Bluetooth as a Beacon for the Missing?

Thinking about the poor Londoners unable to call their loved ones because of the overloaded cellphone networks on Thursday morning, I wondered whether Bluetooth might help in such incidents in future. Most cellphones come with Bluetooth now (the number of devices containing Bluetooth doubled last year to 250 million; this figure is expected to double …

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Welcome To Long Distance Bluesnarfing

(Please note: I’m not in possession of any bluesnarfing software and I’m not going to link to any. So please don’t bother leaving comments requesting it.) Long distance Bluesnarfing is here. Austrian researcher and Bluetooth expert Martin Herfurt tells me that he and some friends — Mike Outmesguine, John Hering, James Burgess and Kevin Mahaffey …

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Bluesnarfing From Across Town?

Some guys in California, Mike Outmesguine, John Hering and James Burgess, have managed to connect to an ordinary Bluetooth cellphone from 1 kilometer away, using off-the-shelf stuff, including a high-gain antenna connected to a Class 1 Bluetooth adapter kit. Their conclusion: “A typical unmodified cell phone can be reached at a distance of one kilometer …

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WAPjacking And The End Of Innocence

Here’s a new kind of cellphone scam (via Mike Masnick of Techdirt, writing in TheFeature): WAPjacking (well that’s what he calls it, and I like it): Taking a page from the still popular redialer scam on PCs – where a secretive trojan tries to disconnect your modem (assuming you’re using dialup) and reconnect you secretly …

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The Bluesnarfing Skeptics

Is Bluesnarfing the big problem it’s made out to be? “Traditionally,” wrote Guy Kewney of eWeek earlier this month, “security consultants have made a passable living by frightening ignorant managers with security holes. Then they charge money to fix them.” He then takes a look at bluesnarfing, which regular readers of this blog and the …

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Bluetooth Security – The World Wakes Up?

The corporate world, it seems, is waking up to Bluetooth security issues. At the same time there is a growing slew of products to make them sleep safer. InfoSync World writes of new security software from Bluefire Security which “disables Bluetooth and Infrared communication to minimize the risk of information theft.” Bluefire Mobile Firewall Plus …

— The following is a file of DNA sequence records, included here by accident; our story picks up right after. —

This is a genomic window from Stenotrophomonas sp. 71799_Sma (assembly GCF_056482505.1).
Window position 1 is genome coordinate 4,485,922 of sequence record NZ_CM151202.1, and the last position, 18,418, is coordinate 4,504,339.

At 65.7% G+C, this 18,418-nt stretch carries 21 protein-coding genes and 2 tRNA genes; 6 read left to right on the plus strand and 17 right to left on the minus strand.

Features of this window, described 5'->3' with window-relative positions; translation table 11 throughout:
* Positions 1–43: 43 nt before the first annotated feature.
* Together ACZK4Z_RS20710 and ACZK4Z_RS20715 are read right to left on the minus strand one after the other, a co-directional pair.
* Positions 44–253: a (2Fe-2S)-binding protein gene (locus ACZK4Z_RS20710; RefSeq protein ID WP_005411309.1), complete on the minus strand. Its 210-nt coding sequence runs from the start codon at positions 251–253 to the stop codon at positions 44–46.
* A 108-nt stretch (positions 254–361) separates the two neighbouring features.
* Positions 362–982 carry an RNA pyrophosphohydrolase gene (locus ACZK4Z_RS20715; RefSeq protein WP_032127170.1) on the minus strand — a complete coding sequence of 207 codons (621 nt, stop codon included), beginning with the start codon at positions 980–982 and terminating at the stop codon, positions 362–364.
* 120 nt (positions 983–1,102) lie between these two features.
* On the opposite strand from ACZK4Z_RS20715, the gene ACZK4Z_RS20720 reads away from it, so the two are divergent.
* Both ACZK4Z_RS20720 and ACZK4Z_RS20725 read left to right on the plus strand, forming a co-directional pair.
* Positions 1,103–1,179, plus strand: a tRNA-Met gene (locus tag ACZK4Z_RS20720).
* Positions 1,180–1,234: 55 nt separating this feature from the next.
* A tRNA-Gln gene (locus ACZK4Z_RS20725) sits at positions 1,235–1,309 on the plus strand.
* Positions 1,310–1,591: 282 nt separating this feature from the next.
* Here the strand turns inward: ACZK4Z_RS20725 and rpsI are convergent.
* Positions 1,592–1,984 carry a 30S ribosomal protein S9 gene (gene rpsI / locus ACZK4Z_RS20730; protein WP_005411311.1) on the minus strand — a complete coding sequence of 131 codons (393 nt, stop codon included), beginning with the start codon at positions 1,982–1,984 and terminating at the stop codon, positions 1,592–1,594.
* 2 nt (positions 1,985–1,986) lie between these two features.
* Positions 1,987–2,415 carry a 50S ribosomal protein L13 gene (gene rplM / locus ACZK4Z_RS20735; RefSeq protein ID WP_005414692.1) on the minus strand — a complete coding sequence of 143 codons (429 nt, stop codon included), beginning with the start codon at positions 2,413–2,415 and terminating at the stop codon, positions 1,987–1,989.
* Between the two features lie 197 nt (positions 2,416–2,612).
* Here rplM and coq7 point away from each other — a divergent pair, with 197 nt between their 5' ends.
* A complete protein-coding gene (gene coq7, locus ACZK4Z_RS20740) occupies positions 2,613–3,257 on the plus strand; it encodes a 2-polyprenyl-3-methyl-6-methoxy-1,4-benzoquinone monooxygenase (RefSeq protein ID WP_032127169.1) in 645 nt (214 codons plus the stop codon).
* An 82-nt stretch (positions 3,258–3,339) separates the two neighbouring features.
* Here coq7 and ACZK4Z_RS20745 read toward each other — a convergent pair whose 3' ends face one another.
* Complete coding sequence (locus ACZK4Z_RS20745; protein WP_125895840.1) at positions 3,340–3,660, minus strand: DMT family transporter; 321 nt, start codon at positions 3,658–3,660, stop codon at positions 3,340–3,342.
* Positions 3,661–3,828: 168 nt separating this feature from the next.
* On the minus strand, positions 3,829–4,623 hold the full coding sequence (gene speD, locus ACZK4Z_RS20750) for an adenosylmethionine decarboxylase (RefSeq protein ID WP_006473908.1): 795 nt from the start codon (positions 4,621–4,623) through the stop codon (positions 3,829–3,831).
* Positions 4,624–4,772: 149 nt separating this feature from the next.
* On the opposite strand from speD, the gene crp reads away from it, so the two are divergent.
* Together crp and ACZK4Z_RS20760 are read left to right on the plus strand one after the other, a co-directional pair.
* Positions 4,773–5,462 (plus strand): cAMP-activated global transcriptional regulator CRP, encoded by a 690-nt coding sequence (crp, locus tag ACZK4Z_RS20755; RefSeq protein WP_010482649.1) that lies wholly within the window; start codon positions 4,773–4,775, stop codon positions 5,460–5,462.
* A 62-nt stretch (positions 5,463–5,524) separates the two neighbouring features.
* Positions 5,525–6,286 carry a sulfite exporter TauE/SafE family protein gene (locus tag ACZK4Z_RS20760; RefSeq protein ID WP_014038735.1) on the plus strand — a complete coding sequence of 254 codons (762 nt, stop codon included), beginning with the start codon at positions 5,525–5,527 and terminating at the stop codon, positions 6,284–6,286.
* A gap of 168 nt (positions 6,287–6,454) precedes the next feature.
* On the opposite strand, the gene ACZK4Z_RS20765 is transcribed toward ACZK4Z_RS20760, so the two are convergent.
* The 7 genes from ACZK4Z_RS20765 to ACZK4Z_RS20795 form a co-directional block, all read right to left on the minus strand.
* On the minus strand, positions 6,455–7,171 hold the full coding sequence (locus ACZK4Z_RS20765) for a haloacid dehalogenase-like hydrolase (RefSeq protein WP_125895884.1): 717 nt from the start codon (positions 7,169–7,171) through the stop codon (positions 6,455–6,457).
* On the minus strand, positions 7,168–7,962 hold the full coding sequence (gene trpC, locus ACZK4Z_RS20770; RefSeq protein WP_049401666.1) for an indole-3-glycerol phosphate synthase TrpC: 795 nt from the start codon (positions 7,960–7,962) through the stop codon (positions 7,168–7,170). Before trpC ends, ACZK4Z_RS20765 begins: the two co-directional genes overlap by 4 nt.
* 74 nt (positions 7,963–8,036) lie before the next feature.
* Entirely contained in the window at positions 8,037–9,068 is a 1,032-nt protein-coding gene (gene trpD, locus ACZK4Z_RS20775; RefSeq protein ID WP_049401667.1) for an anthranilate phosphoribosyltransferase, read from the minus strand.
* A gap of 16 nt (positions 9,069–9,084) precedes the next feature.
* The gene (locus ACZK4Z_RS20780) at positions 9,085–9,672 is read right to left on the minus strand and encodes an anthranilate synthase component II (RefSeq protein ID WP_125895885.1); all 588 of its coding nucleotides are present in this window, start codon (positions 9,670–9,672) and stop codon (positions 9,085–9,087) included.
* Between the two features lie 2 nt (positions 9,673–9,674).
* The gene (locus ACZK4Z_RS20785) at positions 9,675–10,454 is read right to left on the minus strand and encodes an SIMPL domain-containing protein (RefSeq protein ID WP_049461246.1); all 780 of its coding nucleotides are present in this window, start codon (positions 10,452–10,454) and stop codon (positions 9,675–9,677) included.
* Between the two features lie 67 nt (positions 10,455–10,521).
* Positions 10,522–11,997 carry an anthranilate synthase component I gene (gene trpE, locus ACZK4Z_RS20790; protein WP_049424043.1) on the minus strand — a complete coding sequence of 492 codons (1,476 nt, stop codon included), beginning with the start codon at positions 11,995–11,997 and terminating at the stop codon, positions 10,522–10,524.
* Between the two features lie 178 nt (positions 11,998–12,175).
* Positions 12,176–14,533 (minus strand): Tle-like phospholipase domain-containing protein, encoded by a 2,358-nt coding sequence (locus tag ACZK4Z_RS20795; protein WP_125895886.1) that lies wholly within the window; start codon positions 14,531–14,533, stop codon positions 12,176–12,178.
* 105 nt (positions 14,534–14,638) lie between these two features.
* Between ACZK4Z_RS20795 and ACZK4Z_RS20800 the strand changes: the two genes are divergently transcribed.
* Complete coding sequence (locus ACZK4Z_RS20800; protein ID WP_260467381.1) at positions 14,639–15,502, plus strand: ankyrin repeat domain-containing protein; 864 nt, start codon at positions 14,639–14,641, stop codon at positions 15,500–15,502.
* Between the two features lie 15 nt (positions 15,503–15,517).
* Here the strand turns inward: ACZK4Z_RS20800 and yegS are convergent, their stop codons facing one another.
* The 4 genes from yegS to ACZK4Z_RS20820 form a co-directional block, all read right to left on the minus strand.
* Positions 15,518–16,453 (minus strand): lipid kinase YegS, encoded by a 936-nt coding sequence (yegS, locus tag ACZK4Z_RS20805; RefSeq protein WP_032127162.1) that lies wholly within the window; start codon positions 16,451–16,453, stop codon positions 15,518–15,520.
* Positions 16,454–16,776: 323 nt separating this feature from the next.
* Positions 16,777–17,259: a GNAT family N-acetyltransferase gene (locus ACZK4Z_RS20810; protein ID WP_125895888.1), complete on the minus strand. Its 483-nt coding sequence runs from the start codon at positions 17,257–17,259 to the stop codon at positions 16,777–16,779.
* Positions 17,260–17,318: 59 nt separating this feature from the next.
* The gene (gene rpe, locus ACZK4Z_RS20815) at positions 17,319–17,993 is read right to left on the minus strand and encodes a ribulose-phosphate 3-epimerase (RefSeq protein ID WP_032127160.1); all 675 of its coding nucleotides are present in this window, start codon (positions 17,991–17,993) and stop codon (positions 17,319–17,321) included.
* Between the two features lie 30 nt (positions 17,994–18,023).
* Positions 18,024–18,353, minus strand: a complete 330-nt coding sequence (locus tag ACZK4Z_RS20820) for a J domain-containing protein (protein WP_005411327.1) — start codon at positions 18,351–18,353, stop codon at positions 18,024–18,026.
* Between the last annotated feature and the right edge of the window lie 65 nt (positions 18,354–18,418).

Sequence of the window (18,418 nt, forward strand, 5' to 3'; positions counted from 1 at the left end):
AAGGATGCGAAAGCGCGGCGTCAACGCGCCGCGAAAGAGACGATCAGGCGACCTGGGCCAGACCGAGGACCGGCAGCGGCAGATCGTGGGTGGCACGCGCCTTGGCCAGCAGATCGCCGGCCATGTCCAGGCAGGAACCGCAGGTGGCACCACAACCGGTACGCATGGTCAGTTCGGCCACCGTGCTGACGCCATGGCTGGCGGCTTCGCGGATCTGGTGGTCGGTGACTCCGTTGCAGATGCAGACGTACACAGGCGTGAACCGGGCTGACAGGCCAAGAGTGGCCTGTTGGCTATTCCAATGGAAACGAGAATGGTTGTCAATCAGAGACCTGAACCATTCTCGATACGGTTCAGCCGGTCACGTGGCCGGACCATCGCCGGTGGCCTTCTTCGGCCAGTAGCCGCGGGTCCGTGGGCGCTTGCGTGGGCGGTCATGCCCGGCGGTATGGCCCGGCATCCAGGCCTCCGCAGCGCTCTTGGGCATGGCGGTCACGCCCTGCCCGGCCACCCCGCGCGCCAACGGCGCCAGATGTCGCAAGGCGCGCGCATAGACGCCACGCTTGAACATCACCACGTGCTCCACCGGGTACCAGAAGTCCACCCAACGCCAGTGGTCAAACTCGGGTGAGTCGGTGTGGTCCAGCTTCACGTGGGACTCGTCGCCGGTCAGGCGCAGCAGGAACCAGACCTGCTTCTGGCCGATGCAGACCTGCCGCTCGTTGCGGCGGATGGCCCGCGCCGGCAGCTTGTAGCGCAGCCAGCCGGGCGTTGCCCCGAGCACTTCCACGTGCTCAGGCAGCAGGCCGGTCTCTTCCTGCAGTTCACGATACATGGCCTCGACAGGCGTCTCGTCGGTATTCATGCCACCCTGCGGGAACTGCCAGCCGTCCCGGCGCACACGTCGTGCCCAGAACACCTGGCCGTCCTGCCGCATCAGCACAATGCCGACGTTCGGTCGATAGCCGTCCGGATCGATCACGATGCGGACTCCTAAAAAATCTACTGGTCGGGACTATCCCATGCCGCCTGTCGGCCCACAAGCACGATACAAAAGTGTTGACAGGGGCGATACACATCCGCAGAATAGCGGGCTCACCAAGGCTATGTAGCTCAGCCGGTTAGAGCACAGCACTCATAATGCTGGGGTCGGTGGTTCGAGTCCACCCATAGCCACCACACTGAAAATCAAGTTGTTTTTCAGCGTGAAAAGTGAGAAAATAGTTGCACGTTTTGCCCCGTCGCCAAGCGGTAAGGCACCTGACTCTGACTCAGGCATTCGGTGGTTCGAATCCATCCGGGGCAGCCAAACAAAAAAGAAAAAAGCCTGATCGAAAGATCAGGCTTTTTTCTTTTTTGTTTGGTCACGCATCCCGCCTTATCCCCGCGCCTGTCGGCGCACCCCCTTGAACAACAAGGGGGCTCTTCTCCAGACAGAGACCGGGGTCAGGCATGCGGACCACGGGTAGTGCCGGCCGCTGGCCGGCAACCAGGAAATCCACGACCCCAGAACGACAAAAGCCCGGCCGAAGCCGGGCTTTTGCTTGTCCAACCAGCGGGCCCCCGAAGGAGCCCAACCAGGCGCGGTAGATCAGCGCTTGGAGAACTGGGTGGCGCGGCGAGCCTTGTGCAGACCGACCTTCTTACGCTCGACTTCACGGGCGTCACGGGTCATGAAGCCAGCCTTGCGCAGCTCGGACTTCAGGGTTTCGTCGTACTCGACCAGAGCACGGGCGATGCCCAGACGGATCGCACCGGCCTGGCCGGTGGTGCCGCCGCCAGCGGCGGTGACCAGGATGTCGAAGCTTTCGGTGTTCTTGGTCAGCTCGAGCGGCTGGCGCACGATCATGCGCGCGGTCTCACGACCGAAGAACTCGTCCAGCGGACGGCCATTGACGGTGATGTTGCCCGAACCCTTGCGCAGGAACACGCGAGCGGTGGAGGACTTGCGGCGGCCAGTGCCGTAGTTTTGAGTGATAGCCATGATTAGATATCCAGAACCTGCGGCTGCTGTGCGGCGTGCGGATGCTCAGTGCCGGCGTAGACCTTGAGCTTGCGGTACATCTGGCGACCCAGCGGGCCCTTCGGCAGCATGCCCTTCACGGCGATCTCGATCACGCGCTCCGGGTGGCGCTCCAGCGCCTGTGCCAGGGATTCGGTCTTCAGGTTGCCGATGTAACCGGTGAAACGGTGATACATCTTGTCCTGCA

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This week’s column – Mailbag

This week’s Loose Wire column answers readers’ questions on Bluesnarfing, the unpleasant term for the unpleasant process of remotely stealing the data from a Bluetooth-equipped cellphones, the wonders of PowerDesk and ExplorerPlus, and browser wars. Full text at the Far Eastern Economic Review (subscription required, trial available) or at WSJ.com (subscription required). Old columns at feer.com …

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Bluetooth, Women And Guerrilla Research

An interesting survey of Bluetooth, both in its results and methods, found by Gizmodo. The survey (PDF) was conducted by, as far as I can work out, something called Guerrilla Research using technology provided by Zero Sum (I can’t find out much more about these folk, and the PDF file doesn’t deliver up any clues). They seem to …

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This week’s column – Snarf

This week’s Loose Wire column is about Bluetooth security:  Next time you’re carrying your whiz-bang Bluetooth phone watch out: Serious flaws mean your contact numbers and other info stored in the phone could be stolen without you even knowing it. This latest threat is called Bluesnarfing.   Full text at the Far Eastern Economic Review …

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Blind Dating By Bluetooth Goes Live

Further to my column on bluesnarfing, a Marseilles company called Kangourouge has launched a service which, as far as I can work out, uses the same sort of Bluetooth vulnerability catalogued by AL Digital and others, namely Bluejacking. It’s called ProxiDating (interestingly, Google doesn’t like the word and suggests ‘peroxidation’ instead, which is presumably the …

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